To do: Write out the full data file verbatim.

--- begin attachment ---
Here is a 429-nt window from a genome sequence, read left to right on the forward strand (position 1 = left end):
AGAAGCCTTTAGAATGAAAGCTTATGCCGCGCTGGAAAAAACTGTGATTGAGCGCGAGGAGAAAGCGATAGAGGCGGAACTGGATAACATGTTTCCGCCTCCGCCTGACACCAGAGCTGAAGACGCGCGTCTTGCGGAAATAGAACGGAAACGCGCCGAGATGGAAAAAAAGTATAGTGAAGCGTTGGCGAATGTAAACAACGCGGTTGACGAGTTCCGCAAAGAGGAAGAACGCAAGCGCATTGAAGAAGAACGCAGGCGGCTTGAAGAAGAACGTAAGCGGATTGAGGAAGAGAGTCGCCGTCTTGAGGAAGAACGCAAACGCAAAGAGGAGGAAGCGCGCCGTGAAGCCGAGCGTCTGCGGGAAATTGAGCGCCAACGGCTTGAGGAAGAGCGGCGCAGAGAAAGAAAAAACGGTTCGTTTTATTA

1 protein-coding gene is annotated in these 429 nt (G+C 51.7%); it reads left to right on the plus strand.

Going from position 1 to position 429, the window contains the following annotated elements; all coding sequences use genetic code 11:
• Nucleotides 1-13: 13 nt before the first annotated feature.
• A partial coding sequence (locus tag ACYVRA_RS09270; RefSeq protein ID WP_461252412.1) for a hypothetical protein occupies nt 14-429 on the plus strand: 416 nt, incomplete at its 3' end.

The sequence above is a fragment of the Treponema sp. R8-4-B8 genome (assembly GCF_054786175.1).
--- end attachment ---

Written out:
Here is a 429-nt window from a genome sequence, read left to right on the forward strand (position 1 = left end):
AGAAGCCTTTAGAATGAAAGCTTATGCCGCGCTGGAAAAAACTGTGATTGAGCGCGAGGAGAAAGCGATAGAGGCGGAACTGGATAACATGTTTCCGCCTCCGCCTGACACCAGAGCTGAAGACGCGCGTCTTGCGGAAATAGAACGGAAACGCGCCGAGATGGAAAAAAAGTATAGTGAAGCGTTGGCGAATGTAAACAACGCGGTTGACGAGTTCCGCAAAGAGGAAGAACGCAAGCGCATTGAAGAAGAACGCAGGCGGCTTGAAGAAGAACGTAAGCGGATTGAGGAAGAGAGTCGCCGTCTTGAGGAAGAACGCAAACGCAAAGAGGAGGAAGCGCGCCGTGAAGCCGAGCGTCTGCGGGAAATTGAGCGCCAACGGCTTGAGGAAGAGCGGCGCAGAGAAAGAAAAAACGGTTCGTTTTATTA

1 protein-coding gene is annotated in these 429 nt (G+C 51.7%); it reads left to right on the plus strand.

Going from position 1 to position 429, the window contains the following annotated elements; all coding sequences use genetic code 11:
• Nucleotides 1-13: 13 nt before the first annotated feature.
• A partial coding sequence (locus tag ACYVRA_RS09270; RefSeq protein ID WP_461252412.1) for a hypothetical protein occupies nt 14-429 on the plus strand: 416 nt, incomplete at its 3' end.

The sequence above is a fragment of the Treponema sp. R8-4-B8 genome (assembly GCF_054786175.1).